Attack in Peru coca-growing region claimed four minors

Lima, Peru: Four children were among 16 people killed in an attack on a remote coca-growing area of Peru blamed on the Shining Path guerrilla group, the armed forces said Tuesday, revising the toll down from 18.

Among the victims of the attack on two bars, late Sunday were "four minors", the joint command said in a statement.

The villagers were mowed down at San Miguel del Ene in a coca-growing valley where members of the Maoist Shining Path group operate.

The killings risk inflaming tensions amid a polarized campaign for the presidency between leftist Pedro Castillo and his rival from the right, Keiko Fujimori.

The authorities blame the attack, which police said Monday had claimed 18 lives, on fighters led by guerrilla leader Victor Quispe Palomino, or Comrade Jose.

Pamphlets were found at the scene of the killings warning people not to take part in the June presidential elections, according to officials.

Alerted to the crime by neighbors in the early hours of Monday, police found the bodies -- some of them burnt -- in two bars on the banks of a small river.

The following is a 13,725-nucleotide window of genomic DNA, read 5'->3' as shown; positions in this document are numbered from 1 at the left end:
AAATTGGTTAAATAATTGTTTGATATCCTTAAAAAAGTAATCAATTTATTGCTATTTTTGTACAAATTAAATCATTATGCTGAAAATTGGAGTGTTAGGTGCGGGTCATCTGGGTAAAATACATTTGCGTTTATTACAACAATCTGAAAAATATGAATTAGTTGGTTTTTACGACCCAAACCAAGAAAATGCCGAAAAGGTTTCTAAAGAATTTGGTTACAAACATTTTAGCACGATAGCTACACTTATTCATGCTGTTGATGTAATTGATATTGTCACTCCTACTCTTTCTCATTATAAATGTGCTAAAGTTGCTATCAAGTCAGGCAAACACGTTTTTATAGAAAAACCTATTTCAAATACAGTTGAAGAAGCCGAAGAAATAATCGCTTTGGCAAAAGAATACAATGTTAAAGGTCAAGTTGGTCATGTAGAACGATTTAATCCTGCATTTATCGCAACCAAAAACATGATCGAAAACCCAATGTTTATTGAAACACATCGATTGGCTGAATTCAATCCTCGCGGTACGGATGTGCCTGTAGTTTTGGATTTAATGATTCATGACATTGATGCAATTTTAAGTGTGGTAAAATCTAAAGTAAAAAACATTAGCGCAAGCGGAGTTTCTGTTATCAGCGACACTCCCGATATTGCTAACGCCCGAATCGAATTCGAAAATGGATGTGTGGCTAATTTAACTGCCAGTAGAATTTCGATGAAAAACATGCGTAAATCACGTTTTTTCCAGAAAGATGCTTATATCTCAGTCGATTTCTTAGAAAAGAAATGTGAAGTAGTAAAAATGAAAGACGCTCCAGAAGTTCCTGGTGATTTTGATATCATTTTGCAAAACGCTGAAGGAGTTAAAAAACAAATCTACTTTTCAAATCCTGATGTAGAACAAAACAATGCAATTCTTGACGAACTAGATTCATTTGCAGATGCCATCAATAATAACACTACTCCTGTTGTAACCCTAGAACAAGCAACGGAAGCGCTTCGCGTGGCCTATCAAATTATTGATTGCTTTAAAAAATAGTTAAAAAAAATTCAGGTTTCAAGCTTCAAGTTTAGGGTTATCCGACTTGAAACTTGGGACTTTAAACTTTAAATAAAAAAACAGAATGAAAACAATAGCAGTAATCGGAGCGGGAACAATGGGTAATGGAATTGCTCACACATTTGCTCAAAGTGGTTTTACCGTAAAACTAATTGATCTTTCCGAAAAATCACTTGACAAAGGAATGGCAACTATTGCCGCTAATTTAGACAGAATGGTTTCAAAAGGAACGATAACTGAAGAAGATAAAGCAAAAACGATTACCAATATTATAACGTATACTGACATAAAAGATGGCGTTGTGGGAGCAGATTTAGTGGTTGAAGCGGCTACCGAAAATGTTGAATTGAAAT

President Francisco Sagasti ordered police and soldiers to the area, and a specialized terrorism unit has been tasked with investigating the killings.

Most of the Shining Path's top leaders have been detained by the authorities, but Comrade Jose and other militants remain at large and active in Peru's coca-growing region, where the government says they collaborate with drug traffickers.

Comrade Jose's brother, Jorge Quispe Palomino or Comrade Raul, died in January due to injuries sustained in an attack on a "terrorist camp," according to the authorities.

With Colombia and Bolivia, Peru is one of the world's main producers of coca leaves from which cocaine is derived, according to the UN.

Castillo and Fujimori have condemned the attacks that for many are reminiscent of Peru's violent armed conflict from 1980 to 2000.

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